Our memories define us.

I started this sermon by saying that our memories define us. The disciples’ memories of their experiences of Jesus – before the crucifixion and after the resurrection – defined who they were. The memories of coming together to worship defined who the early church was. We are inheritors of those memories. We still gather for teaching, prayer, communion, and offering. This peculiar action is part of who we are and it is a mark of the uprising that began with Jesus. We are a people of the table where all are welcome – and all means ALL.

During the communion hymn today, we will be moving to the fellowship hall and we will gather around the tables there. It won’t quite be like the earliest celebrations of communion, which bookended the meal. We will celebrate communion and then move into our potluck lunch. When we get to that part of the worship service, we may discover that there are not enough chairs for everyone, so if you can stand around a table, I encourage you to stand and allow those who need to sit to sit. I know that not everyone will be able to stay for the lunch and the Day of Discovery program that follows, but I hope most of you will. And now, I’ll stop getting to far ahead of myself. I’ll return to the sermon.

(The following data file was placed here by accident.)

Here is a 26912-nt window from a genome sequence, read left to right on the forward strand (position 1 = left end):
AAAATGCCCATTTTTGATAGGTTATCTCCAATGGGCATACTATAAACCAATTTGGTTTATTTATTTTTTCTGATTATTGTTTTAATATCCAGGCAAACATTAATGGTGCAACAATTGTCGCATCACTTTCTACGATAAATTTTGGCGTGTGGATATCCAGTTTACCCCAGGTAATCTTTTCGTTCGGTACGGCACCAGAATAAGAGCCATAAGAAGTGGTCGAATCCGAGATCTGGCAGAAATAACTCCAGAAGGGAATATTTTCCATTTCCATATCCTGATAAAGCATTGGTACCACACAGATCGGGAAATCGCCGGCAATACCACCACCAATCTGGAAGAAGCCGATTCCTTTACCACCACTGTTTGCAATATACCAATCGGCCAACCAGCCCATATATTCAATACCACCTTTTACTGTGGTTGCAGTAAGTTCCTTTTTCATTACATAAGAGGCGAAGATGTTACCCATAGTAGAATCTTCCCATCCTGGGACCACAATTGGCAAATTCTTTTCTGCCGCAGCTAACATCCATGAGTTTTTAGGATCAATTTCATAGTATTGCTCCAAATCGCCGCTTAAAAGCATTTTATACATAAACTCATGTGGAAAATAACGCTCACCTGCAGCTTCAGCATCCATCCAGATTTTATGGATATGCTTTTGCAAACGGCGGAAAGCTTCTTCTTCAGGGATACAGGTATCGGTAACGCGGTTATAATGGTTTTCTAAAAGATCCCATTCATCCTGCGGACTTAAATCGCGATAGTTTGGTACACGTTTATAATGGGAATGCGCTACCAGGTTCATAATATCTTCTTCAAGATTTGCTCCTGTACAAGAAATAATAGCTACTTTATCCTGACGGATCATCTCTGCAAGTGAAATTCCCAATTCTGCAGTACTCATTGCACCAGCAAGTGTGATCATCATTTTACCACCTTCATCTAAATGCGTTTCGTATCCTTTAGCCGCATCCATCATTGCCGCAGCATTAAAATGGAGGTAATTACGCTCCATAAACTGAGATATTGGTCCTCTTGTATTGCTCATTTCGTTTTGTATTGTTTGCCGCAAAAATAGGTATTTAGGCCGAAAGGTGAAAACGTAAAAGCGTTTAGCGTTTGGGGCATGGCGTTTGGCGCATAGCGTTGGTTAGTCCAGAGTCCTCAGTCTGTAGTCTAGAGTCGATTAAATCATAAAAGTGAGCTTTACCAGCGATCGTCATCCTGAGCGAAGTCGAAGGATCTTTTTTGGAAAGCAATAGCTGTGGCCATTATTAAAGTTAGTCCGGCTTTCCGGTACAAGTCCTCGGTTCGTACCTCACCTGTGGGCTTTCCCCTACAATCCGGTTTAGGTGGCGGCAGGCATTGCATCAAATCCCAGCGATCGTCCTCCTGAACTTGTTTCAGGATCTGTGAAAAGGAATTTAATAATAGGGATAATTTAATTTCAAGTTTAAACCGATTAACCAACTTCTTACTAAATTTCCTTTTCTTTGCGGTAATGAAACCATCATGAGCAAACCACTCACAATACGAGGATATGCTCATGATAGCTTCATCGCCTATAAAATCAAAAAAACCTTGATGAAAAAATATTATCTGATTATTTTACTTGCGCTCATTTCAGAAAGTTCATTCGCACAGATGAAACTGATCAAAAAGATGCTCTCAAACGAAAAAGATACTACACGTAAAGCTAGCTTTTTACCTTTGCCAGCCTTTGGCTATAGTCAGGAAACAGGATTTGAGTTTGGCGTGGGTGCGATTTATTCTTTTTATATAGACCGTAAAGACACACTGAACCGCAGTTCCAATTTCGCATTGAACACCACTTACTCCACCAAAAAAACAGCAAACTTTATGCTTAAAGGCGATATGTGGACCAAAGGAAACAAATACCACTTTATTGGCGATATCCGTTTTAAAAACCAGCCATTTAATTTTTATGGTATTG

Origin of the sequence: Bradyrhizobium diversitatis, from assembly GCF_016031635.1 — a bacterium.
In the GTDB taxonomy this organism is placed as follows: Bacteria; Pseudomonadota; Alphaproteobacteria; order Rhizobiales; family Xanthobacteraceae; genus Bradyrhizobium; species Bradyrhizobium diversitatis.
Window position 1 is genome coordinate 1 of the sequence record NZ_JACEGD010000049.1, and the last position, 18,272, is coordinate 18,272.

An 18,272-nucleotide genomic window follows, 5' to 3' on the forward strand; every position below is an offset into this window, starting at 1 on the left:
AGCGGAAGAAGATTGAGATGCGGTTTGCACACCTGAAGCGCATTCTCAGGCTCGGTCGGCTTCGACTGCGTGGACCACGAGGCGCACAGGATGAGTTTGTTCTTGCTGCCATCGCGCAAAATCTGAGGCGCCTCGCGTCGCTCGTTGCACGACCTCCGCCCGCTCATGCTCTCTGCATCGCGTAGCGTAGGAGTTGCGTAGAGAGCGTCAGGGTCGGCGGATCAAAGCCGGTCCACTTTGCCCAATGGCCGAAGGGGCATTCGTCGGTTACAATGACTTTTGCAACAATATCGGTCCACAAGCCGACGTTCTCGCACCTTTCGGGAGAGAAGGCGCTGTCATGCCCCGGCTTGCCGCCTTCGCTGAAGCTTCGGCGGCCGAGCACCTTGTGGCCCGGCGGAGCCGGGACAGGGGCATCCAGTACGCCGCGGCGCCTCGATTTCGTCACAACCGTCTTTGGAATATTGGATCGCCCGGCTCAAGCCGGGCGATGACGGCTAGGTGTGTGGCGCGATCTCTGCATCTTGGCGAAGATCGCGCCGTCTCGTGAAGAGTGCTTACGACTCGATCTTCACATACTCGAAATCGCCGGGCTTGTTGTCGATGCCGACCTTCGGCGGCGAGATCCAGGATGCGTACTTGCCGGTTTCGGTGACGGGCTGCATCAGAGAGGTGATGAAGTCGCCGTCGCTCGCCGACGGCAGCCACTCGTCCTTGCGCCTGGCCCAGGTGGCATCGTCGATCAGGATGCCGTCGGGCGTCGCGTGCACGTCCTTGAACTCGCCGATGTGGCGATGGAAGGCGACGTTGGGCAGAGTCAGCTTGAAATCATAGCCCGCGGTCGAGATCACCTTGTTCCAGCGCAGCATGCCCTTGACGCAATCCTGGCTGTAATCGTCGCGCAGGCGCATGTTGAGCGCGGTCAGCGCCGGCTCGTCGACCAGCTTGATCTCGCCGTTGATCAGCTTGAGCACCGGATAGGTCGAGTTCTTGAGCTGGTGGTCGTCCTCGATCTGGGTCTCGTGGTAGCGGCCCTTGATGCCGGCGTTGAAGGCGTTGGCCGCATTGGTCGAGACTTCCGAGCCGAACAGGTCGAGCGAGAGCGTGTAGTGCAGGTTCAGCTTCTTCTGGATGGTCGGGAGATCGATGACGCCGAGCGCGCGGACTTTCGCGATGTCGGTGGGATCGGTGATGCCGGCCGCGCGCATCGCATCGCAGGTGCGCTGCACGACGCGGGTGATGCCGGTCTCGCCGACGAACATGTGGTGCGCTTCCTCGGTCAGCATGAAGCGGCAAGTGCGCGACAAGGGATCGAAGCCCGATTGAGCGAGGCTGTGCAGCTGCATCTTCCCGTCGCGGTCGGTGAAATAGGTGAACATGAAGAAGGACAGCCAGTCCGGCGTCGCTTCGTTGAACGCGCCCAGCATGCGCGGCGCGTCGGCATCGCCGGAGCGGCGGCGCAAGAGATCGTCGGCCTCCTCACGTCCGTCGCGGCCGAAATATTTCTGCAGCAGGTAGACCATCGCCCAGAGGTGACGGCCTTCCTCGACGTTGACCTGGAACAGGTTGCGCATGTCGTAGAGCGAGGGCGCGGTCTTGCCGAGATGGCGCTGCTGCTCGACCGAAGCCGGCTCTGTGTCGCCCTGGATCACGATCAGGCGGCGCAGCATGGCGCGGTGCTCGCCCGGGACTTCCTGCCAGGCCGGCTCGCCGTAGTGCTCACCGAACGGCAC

As we move into our time of quiet reflection, I invite you to think about anything in today’s sermon that struck you, or to simply reflect on a time in your life when your heart was full of worship.
Consider how do you respond to (and how are you fed by) the four ancient functions of gathered worship – teaching, prayer, the meal, and offering.
Choose one word that points to an attribute of God (glory, wisdom, justice, kindness, power, grace, etc.).  Hold that word in your heart and mind, and in silence worship God.  Then choose another word and hold it together with the first word in silent worship.  Then add a third, and so on.

[1] Times Wire Services, “Disciples of Christ Name Interim Leader …” Los Angeles Times, http://articles.latimes.com/1991-11-02/entertainment/ca-742_1_christian-church (posted 2 November 1991; accessed 16 April 2016).
[2] “NCC Biography: Michael Kinnamon,” National Council of Churches, http://www.ncccusa.org/news/BIOMichaelK.htm (accessed 16 April 2016).
[3] Brian McLaren, We Make the Road by Walking [Kindle version], Chapter 36. Retrieved from amazon.com
[4] I am basing this on a quote by Justin Martyr [a second century Christian apologist] describing worship in his day (mid-second century) found in Paul Bradshaw, Early Christian Worship (Collegeville: The Liturgical Press, 1996), 41. Brian McLaren says that prayer came after communion, and it may have been some for some communities or for the earliest Christian communities – or he may have based his order on the order of things in the reading from Acts. Nonetheless, I will go with the more scholarly work for determining the order of things in early Christian worship.